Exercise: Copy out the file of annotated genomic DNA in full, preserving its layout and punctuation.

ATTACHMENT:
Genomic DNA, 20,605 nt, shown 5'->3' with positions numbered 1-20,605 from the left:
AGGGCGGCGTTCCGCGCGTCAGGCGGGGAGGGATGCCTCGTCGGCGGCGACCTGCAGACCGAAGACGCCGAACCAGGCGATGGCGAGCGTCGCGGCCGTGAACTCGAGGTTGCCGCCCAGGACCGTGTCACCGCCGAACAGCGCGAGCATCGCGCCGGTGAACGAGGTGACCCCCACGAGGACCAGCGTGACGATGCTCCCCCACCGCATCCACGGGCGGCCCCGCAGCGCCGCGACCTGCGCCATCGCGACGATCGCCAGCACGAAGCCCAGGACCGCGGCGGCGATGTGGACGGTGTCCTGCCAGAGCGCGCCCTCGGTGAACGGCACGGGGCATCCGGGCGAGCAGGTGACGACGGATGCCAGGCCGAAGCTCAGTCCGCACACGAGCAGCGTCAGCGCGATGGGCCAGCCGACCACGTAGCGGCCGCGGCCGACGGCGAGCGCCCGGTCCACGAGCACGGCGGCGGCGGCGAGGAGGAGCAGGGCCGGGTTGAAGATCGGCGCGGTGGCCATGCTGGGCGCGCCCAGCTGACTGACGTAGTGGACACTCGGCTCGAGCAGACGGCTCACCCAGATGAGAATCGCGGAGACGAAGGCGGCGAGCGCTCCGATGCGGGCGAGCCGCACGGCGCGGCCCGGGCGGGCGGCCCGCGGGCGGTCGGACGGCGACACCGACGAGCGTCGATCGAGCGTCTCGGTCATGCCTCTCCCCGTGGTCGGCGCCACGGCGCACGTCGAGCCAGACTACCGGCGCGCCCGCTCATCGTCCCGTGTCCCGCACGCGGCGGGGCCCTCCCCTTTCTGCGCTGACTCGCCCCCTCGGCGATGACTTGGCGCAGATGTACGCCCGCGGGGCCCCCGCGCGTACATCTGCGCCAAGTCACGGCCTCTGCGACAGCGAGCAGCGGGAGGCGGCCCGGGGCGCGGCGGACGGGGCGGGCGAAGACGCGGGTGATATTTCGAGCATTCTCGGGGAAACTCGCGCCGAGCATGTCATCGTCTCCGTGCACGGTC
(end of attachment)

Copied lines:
Genomic DNA, 20,605 nt, shown 5'->3' with positions numbered 1-20,605 from the left:
AGGGCGGCGTTCCGCGCGTCAGGCGGGGAGGGATGCCTCGTCGGCGGCGACCTGCAGACCGAAGACGCCGAACCAGGCGATGGCGAGCGTCGCGGCCGTGAACTCGAGGTTGCCGCCCAGGACCGTGTCACCGCCGAACAGCGCGAGCATCGCGCCGGTGAACGAGGTGACCCCCACGAGGACCAGCGTGACGATGCTCCCCCACCGCATCCACGGGCGGCCCCGCAGCGCCGCGACCTGCGCCATCGCGACGATCGCCAGCACGAAGCCCAGGACCGCGGCGGCGATGTGGACGGTGTCCTGCCAGAGCGCGCCCTCGGTGAACGGCACGGGGCATCCGGGCGAGCAGGTGACGACGGATGCCAGGCCGAAGCTCAGTCCGCACACGAGCAGCGTCAGCGCGATGGGCCAGCCGACCACGTAGCGGCCGCGGCCGACGGCGAGCGCCCGGTCCACGAGCACGGCGGCGGCGGCGAGGAGGAGCAGGGCCGGGTTGAAGATCGGCGCGGTGGCCATGCTGGGCGCGCCCAGCTGACTGACGTAGTGGACACTCGGCTCGAGCAGACGGCTCACCCAGATGAGAATCGCGGAGACGAAGGCGGCGAGCGCTCCGATGCGGGCGAGCCGCACGGCGCGGCCCGGGCGGGCGGCCCGCGGGCGGTCGGACGGCGACACCGACGAGCGTCGATCGAGCGTCTCGGTCATGCCTCTCCCCGTGGTCGGCGCCACGGCGCACGTCGAGCCAGACTACCGGCGCGCCCGCTCATCGTCCCGTGTCCCGCACGCGGCGGGGCCCTCCCCTTTCTGCGCTGACTCGCCCCCTCGGCGATGACTTGGCGCAGATGTACGCCCGCGGGGCCCCCGCGCGTACATCTGCGCCAAGTCACGGCCTCTGCGACAGCGAGCAGCGGGAGGCGGCCCGGGGCGCGGCGGACGGGGCGGGCGAAGACGCGGGTGATATTTCGAGCATTCTCGGGGAAACTCGCGCCGAGCATGTCATCGTCTCCGTGCACGGTC